The Parties are Over.

I recently completed my retrospectively named ‘Unfuck Democracy Spring Tour’ (T shirts available soon).  I can’t say it has been a total success in terms of unfucking democracy, but it did take me to some unlikely places and into some unfamiliar bubbles.  My crystal ball of a few years ago failed to anticipate sharing a Progressive Alliance table with Sir Vince cable in Richmond, or ranting in an alarmingly full nightclub in Brighton with 38 Degrees, or with the Cynon Valley Party in Mountain Ash Rugby Club.

I come away with two main thoughts.  Firstly, reconfirmed in my view that there is an alarming vacuum that sits beneath the upper layers of our ‘democratic’ system.     Given that the ‘top end’ are not going to suddenly find a moral compass, but will continue to prop up a system with the same noses in the trough and retain an unfair electoral system which keeps them in power, it is no surprise that there is a widespread rejection and cynicism in relation to democracy at the ‘top end’.

So, people turn instead to try and engage with the system at its local levels.   What I had not expected was a palpable anger at how difficult this is.  The endless rules and systems invented for a Victorian world are hopeless in 2017. The internet gives greater access to information – now people want a way in influence decisions – and are frustrated in a world where all doors are shut or impossible to find.   Given that the ‘lower end’ of the system is not only disempowered by the top, but also largely ineffective, then the vacuum I mentioned before is exactly where both populism and extremism can fester nicely.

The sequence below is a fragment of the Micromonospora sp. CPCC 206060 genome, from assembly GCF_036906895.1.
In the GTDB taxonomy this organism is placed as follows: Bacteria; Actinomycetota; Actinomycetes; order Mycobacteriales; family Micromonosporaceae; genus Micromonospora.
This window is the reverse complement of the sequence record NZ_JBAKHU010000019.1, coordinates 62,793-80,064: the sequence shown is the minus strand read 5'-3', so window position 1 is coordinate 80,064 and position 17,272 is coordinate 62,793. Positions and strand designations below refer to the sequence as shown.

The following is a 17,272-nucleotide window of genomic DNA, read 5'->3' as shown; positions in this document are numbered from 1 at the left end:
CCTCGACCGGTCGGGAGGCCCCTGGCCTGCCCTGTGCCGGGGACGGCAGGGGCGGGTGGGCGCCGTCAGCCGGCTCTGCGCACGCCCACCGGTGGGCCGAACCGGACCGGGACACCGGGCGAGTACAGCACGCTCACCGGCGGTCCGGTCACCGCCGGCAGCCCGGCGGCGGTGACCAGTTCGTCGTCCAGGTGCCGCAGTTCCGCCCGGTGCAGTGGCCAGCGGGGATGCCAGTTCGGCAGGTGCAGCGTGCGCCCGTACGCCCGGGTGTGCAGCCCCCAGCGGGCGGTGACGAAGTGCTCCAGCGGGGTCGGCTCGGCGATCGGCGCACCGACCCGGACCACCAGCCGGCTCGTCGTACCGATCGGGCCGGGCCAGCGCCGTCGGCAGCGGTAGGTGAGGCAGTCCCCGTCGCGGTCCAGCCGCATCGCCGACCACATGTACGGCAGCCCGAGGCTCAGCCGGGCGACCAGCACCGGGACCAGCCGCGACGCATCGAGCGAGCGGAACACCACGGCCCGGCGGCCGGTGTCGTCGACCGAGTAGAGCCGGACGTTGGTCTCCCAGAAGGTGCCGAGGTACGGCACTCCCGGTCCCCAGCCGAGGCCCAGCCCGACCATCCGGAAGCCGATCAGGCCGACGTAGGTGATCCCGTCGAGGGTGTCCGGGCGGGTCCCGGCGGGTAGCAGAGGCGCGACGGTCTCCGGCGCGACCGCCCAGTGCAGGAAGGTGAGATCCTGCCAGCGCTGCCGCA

My second realisation is that there is a real energy for us – the people – to reinvent the ways we run our communities, finding ways that people can really understand and influence the decisions that affect their everyday lives (unfucking democracy).   So the story of Frome’s politics is heard partly with disbelief, but also excitement – that things can be different.  I particularly enjoyed time with INDY Monmouth  who have launched the ultimate surprise campaign, selecting 15 candidates just hours before the deadline, and bringing an ‘Independent.. Non-Partisan… Determined.. Yours’ option to the people.

All over the place there are examples of communities doing it themselves despite our political system – as austerity bites there is little choice but DIY.  What those communities need is functioning local government to work with.  While Susanna Rustin’s article ‘parish councils: an unlikely urban safety net’ makes the case for parish councils to plug the gaps, visiting towns makes it clear to me that we need to see local politics reinvented so that it can let the people in (symbolically achieved last week by reopening Frome’s Town’s Hall).   My view is that most people – including councillors – don’t realise things can be done differently.  We need a new relationship between local councils and citizens, a key part of which is recognising that the Parties are over, along with representative democracy which represents only a few.

About the author

Peter Macfadyen

Social activist, ex Mayor and Leader of Frome Town Council, author, public speaker, undertaker, grandfather.

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